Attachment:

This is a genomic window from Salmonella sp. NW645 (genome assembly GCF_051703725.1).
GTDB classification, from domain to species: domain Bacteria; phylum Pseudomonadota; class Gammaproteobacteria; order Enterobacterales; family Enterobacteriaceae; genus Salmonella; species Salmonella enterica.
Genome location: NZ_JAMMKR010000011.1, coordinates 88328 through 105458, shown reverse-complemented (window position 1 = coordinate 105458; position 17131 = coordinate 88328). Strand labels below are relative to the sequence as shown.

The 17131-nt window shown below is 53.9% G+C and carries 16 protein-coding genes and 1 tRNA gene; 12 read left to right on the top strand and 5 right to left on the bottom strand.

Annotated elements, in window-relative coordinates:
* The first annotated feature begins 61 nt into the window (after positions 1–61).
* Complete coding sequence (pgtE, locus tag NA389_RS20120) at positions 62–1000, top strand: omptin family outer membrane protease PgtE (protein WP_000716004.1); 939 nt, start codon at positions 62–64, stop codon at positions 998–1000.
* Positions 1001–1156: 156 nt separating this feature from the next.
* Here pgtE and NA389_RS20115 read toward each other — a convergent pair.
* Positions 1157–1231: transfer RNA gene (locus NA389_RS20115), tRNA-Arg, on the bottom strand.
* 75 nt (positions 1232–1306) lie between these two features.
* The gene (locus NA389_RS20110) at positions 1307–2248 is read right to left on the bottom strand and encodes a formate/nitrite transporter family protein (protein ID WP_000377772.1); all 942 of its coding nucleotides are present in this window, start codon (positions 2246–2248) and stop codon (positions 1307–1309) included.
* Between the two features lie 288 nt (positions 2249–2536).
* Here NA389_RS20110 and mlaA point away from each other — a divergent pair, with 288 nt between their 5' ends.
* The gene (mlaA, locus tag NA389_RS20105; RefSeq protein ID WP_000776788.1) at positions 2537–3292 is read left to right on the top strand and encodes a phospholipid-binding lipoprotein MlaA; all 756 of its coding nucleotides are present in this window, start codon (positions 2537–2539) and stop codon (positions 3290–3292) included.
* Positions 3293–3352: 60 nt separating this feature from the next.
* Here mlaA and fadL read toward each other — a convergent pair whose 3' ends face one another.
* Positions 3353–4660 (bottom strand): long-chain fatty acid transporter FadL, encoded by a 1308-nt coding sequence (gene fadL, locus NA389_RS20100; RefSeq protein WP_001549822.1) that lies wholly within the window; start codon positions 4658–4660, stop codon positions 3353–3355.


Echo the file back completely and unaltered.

This is a genomic window from Salmonella sp. NW645 (genome assembly GCF_051703725.1).
GTDB classification, from domain to species: domain Bacteria; phylum Pseudomonadota; class Gammaproteobacteria; order Enterobacterales; family Enterobacteriaceae; genus Salmonella; species Salmonella enterica.
Genome location: NZ_JAMMKR010000011.1, coordinates 88328 through 105458, shown reverse-complemented (window position 1 = coordinate 105458; position 17131 = coordinate 88328). Strand labels below are relative to the sequence as shown.

The 17131-nt window shown below is 53.9% G+C and carries 16 protein-coding genes and 1 tRNA gene; 12 read left to right on the top strand and 5 right to left on the bottom strand.

Annotated elements, in window-relative coordinates:
* The first annotated feature begins 61 nt into the window (after positions 1–61).
* Complete coding sequence (pgtE, locus tag NA389_RS20120) at positions 62–1000, top strand: omptin family outer membrane protease PgtE (protein WP_000716004.1); 939 nt, start codon at positions 62–64, stop codon at positions 998–1000.
* Positions 1001–1156: 156 nt separating this feature from the next.
* Here pgtE and NA389_RS20115 read toward each other — a convergent pair.
* Positions 1157–1231: transfer RNA gene (locus NA389_RS20115), tRNA-Arg, on the bottom strand.
* 75 nt (positions 1232–1306) lie between these two features.
* The gene (locus NA389_RS20110) at positions 1307–2248 is read right to left on the bottom strand and encodes a formate/nitrite transporter family protein (protein ID WP_000377772.1); all 942 of its coding nucleotides are present in this window, start codon (positions 2246–2248) and stop codon (positions 1307–1309) included.
* Between the two features lie 288 nt (positions 2249–2536).
* Here NA389_RS20110 and mlaA point away from each other — a divergent pair, with 288 nt between their 5' ends.
* The gene (mlaA, locus tag NA389_RS20105; RefSeq protein ID WP_000776788.1) at positions 2537–3292 is read left to right on the top strand and encodes a phospholipid-binding lipoprotein MlaA; all 756 of its coding nucleotides are present in this window, start codon (positions 2537–2539) and stop codon (positions 3290–3292) included.
* Positions 3293–3352: 60 nt separating this feature from the next.
* Here mlaA and fadL read toward each other — a convergent pair whose 3' ends face one another.
* Positions 3353–4660 (bottom strand): long-chain fatty acid transporter FadL, encoded by a 1308-nt coding sequence (gene fadL, locus NA389_RS20100; RefSeq protein WP_001549822.1) that lies wholly within the window; start codon positions 4658–4660, stop codon positions 3353–3355.